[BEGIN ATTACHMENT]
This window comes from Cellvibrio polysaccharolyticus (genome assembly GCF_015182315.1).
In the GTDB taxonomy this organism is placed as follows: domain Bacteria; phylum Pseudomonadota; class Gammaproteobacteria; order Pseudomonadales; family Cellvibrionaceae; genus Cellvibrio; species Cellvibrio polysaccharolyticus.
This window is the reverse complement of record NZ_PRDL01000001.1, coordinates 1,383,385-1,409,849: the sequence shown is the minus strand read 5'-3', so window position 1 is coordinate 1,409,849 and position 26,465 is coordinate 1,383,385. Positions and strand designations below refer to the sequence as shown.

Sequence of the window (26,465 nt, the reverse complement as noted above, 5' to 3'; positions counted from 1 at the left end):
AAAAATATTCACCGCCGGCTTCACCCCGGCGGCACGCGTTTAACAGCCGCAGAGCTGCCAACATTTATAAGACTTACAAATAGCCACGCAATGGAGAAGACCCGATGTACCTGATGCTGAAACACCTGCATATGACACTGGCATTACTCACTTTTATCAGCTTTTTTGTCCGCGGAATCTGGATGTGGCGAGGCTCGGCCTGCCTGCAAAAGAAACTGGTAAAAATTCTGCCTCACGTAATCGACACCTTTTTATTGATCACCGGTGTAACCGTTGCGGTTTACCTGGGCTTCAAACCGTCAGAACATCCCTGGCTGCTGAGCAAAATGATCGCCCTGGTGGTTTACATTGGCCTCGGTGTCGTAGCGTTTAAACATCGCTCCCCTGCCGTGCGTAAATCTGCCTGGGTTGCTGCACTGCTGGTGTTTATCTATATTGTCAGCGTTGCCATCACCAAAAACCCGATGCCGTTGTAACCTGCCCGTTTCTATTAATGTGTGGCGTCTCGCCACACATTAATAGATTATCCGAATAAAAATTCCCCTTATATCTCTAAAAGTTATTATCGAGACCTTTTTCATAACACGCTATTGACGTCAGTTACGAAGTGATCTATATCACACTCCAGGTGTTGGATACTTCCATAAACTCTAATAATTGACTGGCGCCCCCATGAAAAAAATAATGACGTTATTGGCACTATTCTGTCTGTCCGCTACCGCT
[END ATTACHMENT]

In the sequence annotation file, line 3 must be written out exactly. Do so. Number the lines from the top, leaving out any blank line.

This window is the reverse complement of record NZ_PRDL01000001.1, coordinates 1,383,385-1,409,849: the sequence shown is the minus strand read 5'-3', so window position 1 is coordinate 1,409,849 and position 26,465 is coordinate 1,383,385. Positions and strand designations below refer to the sequence as shown.